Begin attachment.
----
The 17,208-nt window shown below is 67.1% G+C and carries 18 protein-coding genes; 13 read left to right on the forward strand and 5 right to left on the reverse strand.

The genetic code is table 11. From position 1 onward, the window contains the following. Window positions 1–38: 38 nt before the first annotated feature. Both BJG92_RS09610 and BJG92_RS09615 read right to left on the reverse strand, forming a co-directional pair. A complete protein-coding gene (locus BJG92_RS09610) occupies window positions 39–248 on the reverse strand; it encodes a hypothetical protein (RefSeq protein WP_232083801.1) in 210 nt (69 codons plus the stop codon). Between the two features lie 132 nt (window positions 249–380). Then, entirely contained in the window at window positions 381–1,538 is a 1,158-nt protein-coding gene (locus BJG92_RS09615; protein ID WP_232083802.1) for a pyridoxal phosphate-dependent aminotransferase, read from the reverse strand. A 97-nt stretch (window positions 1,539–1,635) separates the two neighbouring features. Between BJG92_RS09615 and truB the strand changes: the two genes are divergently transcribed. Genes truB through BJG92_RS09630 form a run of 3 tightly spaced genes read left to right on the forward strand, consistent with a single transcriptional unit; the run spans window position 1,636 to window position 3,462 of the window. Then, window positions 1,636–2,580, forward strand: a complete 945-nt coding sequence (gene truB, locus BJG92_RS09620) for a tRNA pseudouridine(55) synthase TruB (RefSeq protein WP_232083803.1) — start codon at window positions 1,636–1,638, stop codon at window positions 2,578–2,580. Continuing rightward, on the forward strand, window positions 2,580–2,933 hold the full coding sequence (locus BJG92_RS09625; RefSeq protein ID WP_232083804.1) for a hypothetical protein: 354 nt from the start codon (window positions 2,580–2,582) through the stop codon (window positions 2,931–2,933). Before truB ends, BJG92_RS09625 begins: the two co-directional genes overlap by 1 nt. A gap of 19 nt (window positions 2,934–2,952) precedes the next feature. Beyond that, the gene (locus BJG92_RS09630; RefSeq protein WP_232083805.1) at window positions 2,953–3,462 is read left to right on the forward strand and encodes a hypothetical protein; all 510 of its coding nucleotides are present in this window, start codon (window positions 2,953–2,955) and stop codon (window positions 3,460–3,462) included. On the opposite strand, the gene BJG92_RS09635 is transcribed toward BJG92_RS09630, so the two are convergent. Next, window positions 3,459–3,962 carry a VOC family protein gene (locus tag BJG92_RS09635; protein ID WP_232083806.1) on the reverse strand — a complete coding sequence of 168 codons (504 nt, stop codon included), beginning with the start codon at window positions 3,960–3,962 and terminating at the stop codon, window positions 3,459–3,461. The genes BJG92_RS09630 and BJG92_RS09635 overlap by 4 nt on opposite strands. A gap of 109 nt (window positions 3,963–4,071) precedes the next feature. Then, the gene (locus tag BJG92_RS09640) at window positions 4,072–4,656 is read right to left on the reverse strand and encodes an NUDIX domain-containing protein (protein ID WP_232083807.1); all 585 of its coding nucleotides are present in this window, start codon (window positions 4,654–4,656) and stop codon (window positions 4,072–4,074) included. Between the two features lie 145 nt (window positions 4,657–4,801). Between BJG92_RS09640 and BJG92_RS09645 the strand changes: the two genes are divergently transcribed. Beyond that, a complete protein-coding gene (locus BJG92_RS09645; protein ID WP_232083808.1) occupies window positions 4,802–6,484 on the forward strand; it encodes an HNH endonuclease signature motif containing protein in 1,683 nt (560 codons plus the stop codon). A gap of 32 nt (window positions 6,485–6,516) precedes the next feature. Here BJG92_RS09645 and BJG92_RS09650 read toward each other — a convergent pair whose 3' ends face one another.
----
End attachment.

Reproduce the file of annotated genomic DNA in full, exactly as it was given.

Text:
The 17,208-nt window shown below is 67.1% G+C and carries 18 protein-coding genes; 13 read left to right on the forward strand and 5 right to left on the reverse strand.

The genetic code is table 11. From position 1 onward, the window contains the following. Window positions 1–38: 38 nt before the first annotated feature. Both BJG92_RS09610 and BJG92_RS09615 read right to left on the reverse strand, forming a co-directional pair. A complete protein-coding gene (locus BJG92_RS09610) occupies window positions 39–248 on the reverse strand; it encodes a hypothetical protein (RefSeq protein WP_232083801.1) in 210 nt (69 codons plus the stop codon). Between the two features lie 132 nt (window positions 249–380). Then, entirely contained in the window at window positions 381–1,538 is a 1,158-nt protein-coding gene (locus BJG92_RS09615; protein ID WP_232083802.1) for a pyridoxal phosphate-dependent aminotransferase, read from the reverse strand. A 97-nt stretch (window positions 1,539–1,635) separates the two neighbouring features. Between BJG92_RS09615 and truB the strand changes: the two genes are divergently transcribed. Genes truB through BJG92_RS09630 form a run of 3 tightly spaced genes read left to right on the forward strand, consistent with a single transcriptional unit; the run spans window position 1,636 to window position 3,462 of the window. Then, window positions 1,636–2,580, forward strand: a complete 945-nt coding sequence (gene truB, locus BJG92_RS09620) for a tRNA pseudouridine(55) synthase TruB (RefSeq protein WP_232083803.1) — start codon at window positions 1,636–1,638, stop codon at window positions 2,578–2,580. Continuing rightward, on the forward strand, window positions 2,580–2,933 hold the full coding sequence (locus BJG92_RS09625; RefSeq protein ID WP_232083804.1) for a hypothetical protein: 354 nt from the start codon (window positions 2,580–2,582) through the stop codon (window positions 2,931–2,933). Before truB ends, BJG92_RS09625 begins: the two co-directional genes overlap by 1 nt. A gap of 19 nt (window positions 2,934–2,952) precedes the next feature. Beyond that, the gene (locus BJG92_RS09630; RefSeq protein WP_232083805.1) at window positions 2,953–3,462 is read left to right on the forward strand and encodes a hypothetical protein; all 510 of its coding nucleotides are present in this window, start codon (window positions 2,953–2,955) and stop codon (window positions 3,460–3,462) included. On the opposite strand, the gene BJG92_RS09635 is transcribed toward BJG92_RS09630, so the two are convergent. Next, window positions 3,459–3,962 carry a VOC family protein gene (locus tag BJG92_RS09635; protein ID WP_232083806.1) on the reverse strand — a complete coding sequence of 168 codons (504 nt, stop codon included), beginning with the start codon at window positions 3,960–3,962 and terminating at the stop codon, window positions 3,459–3,461. The genes BJG92_RS09630 and BJG92_RS09635 overlap by 4 nt on opposite strands. A gap of 109 nt (window positions 3,963–4,071) precedes the next feature. Then, the gene (locus tag BJG92_RS09640) at window positions 4,072–4,656 is read right to left on the reverse strand and encodes an NUDIX domain-containing protein (protein ID WP_232083807.1); all 585 of its coding nucleotides are present in this window, start codon (window positions 4,654–4,656) and stop codon (window positions 4,072–4,074) included. Between the two features lie 145 nt (window positions 4,657–4,801). Between BJG92_RS09640 and BJG92_RS09645 the strand changes: the two genes are divergently transcribed. Beyond that, a complete protein-coding gene (locus BJG92_RS09645; protein ID WP_232083808.1) occupies window positions 4,802–6,484 on the forward strand; it encodes an HNH endonuclease signature motif containing protein in 1,683 nt (560 codons plus the stop codon). A gap of 32 nt (window positions 6,485–6,516) precedes the next feature. Here BJG92_RS09645 and BJG92_RS09650 read toward each other — a convergent pair whose 3' ends face one another.